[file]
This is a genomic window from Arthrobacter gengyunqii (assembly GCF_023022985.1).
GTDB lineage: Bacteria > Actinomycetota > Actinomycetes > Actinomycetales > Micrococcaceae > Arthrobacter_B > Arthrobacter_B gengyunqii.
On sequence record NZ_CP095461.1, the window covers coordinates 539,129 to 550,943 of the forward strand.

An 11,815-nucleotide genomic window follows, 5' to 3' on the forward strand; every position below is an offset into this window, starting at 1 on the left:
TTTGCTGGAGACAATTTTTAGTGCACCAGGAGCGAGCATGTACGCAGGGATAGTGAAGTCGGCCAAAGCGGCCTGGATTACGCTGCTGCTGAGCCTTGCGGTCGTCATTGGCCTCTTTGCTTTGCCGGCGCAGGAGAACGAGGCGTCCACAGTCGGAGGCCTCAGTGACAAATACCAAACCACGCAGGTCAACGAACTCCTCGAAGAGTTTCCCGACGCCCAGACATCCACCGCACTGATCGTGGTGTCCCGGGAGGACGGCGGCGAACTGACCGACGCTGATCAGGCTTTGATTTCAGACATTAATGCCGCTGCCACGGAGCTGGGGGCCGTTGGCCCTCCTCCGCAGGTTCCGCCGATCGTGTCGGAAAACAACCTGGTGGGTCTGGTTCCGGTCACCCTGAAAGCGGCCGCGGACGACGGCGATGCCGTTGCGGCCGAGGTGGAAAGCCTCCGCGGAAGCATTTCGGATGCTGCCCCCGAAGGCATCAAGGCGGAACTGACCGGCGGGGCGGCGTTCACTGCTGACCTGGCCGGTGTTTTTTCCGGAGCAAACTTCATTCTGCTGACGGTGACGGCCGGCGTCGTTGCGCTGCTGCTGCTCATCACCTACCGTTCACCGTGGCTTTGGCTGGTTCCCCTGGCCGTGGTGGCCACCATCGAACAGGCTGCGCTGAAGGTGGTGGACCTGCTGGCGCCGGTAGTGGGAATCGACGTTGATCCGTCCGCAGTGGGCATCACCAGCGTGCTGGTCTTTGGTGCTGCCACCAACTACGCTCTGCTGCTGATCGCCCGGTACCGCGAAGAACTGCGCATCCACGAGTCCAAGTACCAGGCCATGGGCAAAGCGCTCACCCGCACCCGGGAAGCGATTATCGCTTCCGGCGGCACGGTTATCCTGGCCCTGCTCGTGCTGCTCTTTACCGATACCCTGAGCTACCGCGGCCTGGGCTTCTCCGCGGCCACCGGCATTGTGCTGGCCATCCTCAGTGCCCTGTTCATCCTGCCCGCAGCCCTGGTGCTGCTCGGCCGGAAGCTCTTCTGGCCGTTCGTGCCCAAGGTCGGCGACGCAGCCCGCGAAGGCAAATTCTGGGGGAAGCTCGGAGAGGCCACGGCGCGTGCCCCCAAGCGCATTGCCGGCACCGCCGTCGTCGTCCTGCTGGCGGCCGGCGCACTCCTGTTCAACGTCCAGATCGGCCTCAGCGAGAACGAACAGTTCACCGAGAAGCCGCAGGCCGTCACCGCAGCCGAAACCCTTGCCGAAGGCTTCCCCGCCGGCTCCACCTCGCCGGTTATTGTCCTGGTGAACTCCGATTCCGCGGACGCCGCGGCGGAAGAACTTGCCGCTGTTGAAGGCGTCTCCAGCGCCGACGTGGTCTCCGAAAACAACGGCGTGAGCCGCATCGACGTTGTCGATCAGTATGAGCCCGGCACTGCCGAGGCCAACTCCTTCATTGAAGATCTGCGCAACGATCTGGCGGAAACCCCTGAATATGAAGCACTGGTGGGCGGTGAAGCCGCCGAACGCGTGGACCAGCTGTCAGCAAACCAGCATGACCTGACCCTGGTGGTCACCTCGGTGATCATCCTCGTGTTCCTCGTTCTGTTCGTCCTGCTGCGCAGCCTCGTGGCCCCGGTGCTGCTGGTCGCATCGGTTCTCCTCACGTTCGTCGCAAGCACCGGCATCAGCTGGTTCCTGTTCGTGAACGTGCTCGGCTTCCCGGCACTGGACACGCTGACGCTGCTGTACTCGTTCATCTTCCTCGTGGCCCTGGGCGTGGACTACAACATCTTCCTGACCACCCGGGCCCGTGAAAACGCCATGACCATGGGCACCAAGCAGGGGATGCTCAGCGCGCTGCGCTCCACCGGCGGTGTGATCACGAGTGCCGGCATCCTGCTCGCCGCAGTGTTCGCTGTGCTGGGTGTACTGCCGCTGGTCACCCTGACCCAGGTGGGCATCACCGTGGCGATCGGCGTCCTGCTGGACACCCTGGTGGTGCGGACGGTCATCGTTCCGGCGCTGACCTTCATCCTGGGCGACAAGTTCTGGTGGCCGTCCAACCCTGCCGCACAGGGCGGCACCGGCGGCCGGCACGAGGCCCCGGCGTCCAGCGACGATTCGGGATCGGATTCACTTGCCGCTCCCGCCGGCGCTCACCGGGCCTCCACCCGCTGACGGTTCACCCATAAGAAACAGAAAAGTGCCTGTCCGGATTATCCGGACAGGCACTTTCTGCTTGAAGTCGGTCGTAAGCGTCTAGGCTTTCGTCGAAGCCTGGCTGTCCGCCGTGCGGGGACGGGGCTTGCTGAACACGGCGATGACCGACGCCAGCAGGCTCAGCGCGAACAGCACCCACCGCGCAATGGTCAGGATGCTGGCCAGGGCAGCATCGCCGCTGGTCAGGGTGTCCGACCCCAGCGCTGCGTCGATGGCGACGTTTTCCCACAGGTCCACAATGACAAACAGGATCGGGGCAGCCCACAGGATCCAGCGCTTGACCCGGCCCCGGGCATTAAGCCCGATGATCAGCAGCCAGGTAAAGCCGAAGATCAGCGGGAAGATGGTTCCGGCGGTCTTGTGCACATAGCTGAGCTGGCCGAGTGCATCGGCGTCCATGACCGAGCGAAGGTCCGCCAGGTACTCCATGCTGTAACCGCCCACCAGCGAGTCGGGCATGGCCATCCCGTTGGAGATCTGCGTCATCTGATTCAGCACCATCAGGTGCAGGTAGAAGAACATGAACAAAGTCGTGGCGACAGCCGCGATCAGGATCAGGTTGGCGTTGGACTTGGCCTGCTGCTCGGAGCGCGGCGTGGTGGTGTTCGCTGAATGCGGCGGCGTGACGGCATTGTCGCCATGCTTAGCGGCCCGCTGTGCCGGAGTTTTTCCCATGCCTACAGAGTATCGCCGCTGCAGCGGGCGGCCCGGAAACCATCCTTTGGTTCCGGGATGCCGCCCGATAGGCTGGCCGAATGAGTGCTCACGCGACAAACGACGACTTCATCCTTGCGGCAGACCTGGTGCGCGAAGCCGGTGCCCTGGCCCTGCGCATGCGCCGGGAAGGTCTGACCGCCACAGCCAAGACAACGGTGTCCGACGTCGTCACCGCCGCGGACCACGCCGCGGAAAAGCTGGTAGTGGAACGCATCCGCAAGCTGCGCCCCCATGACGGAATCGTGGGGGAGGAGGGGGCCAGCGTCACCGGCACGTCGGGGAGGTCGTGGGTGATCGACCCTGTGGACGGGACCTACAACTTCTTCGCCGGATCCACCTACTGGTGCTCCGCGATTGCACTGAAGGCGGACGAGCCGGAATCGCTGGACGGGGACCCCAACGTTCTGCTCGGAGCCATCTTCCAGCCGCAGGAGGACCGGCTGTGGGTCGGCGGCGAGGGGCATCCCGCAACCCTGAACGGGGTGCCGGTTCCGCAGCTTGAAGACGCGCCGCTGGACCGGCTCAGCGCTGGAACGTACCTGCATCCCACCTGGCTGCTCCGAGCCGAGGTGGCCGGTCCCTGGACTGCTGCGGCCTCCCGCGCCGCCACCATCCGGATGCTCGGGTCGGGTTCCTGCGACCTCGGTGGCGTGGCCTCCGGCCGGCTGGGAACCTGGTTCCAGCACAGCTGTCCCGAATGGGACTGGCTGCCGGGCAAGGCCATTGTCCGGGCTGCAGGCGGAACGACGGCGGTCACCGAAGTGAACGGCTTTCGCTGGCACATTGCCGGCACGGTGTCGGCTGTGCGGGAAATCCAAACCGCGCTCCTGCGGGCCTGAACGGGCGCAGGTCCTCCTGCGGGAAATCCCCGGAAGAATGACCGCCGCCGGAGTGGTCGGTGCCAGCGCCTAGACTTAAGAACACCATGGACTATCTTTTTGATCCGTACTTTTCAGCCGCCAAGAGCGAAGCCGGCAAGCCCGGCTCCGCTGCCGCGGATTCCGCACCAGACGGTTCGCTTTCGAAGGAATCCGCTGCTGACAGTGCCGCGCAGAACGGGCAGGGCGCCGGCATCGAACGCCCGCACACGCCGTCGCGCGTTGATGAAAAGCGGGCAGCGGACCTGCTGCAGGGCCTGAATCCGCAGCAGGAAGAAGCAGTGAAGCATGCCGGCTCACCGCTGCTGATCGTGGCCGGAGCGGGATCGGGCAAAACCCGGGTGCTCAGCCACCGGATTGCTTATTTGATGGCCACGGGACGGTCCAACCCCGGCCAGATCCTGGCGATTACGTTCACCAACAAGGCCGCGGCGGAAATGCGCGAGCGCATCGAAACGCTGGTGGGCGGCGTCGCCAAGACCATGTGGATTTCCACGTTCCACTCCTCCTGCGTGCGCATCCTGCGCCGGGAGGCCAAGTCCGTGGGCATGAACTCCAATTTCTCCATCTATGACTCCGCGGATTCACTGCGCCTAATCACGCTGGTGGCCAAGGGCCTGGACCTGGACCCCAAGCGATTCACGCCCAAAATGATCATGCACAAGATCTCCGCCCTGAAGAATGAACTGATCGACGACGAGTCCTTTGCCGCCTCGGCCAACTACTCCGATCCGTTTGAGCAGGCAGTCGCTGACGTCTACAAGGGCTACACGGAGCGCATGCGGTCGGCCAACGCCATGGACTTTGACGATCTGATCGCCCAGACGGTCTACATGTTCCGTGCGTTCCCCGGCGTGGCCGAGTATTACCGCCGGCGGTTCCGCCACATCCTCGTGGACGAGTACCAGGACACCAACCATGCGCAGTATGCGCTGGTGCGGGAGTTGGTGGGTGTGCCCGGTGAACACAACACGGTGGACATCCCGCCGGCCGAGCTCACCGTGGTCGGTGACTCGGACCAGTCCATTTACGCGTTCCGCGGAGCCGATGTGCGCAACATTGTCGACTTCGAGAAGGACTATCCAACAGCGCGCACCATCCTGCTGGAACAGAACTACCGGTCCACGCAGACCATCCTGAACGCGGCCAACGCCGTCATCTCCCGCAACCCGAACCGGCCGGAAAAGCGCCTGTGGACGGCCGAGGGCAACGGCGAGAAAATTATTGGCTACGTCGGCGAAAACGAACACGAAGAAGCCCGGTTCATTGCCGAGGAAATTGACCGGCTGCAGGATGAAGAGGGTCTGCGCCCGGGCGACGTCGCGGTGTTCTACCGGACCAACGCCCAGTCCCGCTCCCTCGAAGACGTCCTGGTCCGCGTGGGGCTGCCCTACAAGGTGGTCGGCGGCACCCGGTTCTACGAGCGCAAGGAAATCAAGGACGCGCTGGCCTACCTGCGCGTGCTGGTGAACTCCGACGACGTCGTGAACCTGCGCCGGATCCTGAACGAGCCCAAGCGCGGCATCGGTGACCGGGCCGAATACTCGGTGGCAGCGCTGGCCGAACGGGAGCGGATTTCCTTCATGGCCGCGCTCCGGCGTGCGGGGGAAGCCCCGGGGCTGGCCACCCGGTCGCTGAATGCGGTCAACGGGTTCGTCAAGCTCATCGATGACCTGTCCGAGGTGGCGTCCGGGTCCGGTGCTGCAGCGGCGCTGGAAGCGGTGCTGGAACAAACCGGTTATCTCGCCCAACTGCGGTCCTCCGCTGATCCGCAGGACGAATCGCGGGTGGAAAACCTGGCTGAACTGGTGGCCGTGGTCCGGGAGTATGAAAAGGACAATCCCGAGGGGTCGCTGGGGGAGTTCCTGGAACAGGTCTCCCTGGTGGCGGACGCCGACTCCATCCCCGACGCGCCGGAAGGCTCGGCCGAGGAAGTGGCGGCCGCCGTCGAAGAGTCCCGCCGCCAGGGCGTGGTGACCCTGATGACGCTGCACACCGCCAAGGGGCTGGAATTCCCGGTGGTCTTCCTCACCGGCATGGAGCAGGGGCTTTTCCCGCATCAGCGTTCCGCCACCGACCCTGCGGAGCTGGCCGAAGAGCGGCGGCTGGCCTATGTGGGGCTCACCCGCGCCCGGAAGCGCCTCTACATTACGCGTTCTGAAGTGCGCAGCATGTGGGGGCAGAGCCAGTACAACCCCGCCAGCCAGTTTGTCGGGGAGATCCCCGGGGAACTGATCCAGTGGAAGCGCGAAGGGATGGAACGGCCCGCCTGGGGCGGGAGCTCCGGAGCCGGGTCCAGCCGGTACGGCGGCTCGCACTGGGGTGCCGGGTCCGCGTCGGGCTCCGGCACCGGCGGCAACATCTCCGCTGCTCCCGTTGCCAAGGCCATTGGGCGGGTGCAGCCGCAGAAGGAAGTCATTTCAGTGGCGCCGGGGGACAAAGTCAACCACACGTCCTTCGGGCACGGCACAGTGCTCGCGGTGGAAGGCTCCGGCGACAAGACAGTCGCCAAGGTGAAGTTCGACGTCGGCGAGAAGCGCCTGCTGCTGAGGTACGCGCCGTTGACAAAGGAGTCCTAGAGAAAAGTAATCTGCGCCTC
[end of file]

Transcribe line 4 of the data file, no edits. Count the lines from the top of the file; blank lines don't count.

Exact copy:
An 11,815-nucleotide genomic window follows, 5' to 3' on the forward strand; every position below is an offset into this window, starting at 1 on the left: